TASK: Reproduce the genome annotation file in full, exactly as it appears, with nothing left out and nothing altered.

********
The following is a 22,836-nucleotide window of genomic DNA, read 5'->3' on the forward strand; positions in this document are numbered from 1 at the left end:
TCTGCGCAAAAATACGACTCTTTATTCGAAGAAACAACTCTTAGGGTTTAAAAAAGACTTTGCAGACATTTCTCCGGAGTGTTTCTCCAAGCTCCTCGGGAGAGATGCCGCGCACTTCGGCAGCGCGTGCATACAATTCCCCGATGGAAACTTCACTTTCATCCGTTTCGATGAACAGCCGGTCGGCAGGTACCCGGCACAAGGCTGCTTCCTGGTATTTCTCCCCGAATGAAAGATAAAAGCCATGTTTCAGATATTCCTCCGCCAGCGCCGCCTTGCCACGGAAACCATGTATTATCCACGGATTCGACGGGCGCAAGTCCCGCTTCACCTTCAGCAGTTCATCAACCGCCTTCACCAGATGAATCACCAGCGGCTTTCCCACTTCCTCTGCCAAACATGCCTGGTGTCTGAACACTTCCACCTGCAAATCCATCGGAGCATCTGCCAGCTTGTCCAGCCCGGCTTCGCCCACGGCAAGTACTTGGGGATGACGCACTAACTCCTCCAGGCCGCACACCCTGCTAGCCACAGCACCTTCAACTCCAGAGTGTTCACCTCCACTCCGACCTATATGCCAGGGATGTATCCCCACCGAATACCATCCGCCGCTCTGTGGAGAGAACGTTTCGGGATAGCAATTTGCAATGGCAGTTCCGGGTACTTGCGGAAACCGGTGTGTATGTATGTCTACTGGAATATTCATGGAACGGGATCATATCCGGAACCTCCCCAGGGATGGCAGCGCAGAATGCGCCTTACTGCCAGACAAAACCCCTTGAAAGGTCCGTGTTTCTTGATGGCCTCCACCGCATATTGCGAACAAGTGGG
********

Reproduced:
The following is a 22,836-nucleotide window of genomic DNA, read 5'->3' on the forward strand; positions in this document are numbered from 1 at the left end:
TCTGCGCAAAAATACGACTCTTTATTCGAAGAAACAACTCTTAGGGTTTAAAAAAGACTTTGCAGACATTTCTCCGGAGTGTTTCTCCAAGCTCCTCGGGAGAGATGCCGCGCACTTCGGCAGCGCGTGCATACAATTCCCCGATGGAAACTTCACTTTCATCCGTTTCGATGAACAGCCGGTCGGCAGGTACCCGGCACAAGGCTGCTTCCTGGTATTTCTCCCCGAATGAAAGATAAAAGCCATGTTTCAGATATTCCTCCGCCAGCGCCGCCTTGCCACGGAAACCATGTATTATCCACGGATTCGACGGGCGCAAGTCCCGCTTCACCTTCAGCAGTTCATCAACCGCCTTCACCAGATGAATCACCAGCGGCTTTCCCACTTCCTCTGCCAAACATGCCTGGTGTCTGAACACTTCCACCTGCAAATCCATCGGAGCATCTGCCAGCTTGTCCAGCCCGGCTTCGCCCACGGCAAGTACTTGGGGATGACGCACTAACTCCTCCAGGCCGCACACCCTGCTAGCCACAGCACCTTCAACTCCAGAGTGTTCACCTCCACTCCGACCTATATGCCAGGGATGTATCCCCACCGAATACCATCCGCCGCTCTGTGGAGAGAACGTTTCGGGATAGCAATTTGCAATGGCAGTTCCGGGTACTTGCGGAAACCGGTGTGTATGTATGTCTACTGGAATATTCATGGAACGGGATCATATCCGGAACCTCCCCAGGGATGGCAGCGCAGAATGCGCCTTACTGCCAGACAAAACCCCTTGAAAGGTCCGTGTTTCTTGATGGCCTCCACCGCATATTGCGAACAAGTGGG